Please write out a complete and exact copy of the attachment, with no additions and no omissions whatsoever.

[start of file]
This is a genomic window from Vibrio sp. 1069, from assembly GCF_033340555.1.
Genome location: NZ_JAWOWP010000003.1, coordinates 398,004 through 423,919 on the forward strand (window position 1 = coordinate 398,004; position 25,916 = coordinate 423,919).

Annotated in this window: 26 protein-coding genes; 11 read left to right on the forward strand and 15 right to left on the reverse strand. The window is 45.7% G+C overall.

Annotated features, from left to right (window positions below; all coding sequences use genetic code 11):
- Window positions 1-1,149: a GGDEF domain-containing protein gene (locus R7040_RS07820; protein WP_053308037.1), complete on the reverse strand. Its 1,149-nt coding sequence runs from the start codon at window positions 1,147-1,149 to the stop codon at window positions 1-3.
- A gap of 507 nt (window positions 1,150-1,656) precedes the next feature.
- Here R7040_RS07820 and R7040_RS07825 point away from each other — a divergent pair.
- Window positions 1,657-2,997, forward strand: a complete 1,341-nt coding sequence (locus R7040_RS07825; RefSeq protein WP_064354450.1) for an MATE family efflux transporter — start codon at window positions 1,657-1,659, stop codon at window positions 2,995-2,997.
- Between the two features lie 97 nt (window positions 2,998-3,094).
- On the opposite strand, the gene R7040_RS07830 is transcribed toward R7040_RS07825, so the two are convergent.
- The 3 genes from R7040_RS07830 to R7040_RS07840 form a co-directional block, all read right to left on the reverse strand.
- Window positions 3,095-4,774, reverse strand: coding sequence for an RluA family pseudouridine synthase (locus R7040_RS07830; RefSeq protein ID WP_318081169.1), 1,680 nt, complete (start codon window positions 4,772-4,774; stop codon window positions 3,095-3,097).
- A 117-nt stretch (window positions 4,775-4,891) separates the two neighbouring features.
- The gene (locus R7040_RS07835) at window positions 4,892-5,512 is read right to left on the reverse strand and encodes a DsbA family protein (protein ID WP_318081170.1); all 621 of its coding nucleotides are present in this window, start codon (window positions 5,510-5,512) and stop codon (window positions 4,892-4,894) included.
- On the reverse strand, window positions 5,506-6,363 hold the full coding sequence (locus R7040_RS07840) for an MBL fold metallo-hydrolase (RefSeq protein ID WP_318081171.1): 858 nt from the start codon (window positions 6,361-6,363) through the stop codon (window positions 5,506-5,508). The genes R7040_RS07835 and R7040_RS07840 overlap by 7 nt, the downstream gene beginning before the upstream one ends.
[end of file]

This is a genomic window from Vibrio sp. 1069, from assembly GCF_033340555.1.
Genome location: NZ_JAWOWP010000003.1, coordinates 398,004 through 423,919 on the forward strand (window position 1 = coordinate 398,004; position 25,916 = coordinate 423,919).

Annotated in this window: 26 protein-coding genes; 11 read left to right on the forward strand and 15 right to left on the reverse strand. The window is 45.7% G+C overall.

Annotated features, from left to right (window positions below; all coding sequences use genetic code 11):
- Window positions 1-1,149: a GGDEF domain-containing protein gene (locus R7040_RS07820; protein WP_053308037.1), complete on the reverse strand. Its 1,149-nt coding sequence runs from the start codon at window positions 1,147-1,149 to the stop codon at window positions 1-3.
- A gap of 507 nt (window positions 1,150-1,656) precedes the next feature.
- Here R7040_RS07820 and R7040_RS07825 point away from each other — a divergent pair.
- Window positions 1,657-2,997, forward strand: a complete 1,341-nt coding sequence (locus R7040_RS07825; RefSeq protein WP_064354450.1) for an MATE family efflux transporter — start codon at window positions 1,657-1,659, stop codon at window positions 2,995-2,997.
- Between the two features lie 97 nt (window positions 2,998-3,094).
- On the opposite strand, the gene R7040_RS07830 is transcribed toward R7040_RS07825, so the two are convergent.
- The 3 genes from R7040_RS07830 to R7040_RS07840 form a co-directional block, all read right to left on the reverse strand.
- Window positions 3,095-4,774, reverse strand: coding sequence for an RluA family pseudouridine synthase (locus R7040_RS07830; RefSeq protein ID WP_318081169.1), 1,680 nt, complete (start codon window positions 4,772-4,774; stop codon window positions 3,095-3,097).
- A 117-nt stretch (window positions 4,775-4,891) separates the two neighbouring features.
- The gene (locus R7040_RS07835) at window positions 4,892-5,512 is read right to left on the reverse strand and encodes a DsbA family protein (protein ID WP_318081170.1); all 621 of its coding nucleotides are present in this window, start codon (window positions 5,510-5,512) and stop codon (window positions 4,892-4,894) included.
- On the reverse strand, window positions 5,506-6,363 hold the full coding sequence (locus R7040_RS07840) for an MBL fold metallo-hydrolase (RefSeq protein ID WP_318081171.1): 858 nt from the start codon (window positions 6,361-6,363) through the stop codon (window positions 5,506-5,508). The genes R7040_RS07835 and R7040_RS07840 overlap by 7 nt, the downstream gene beginning before the upstream one ends.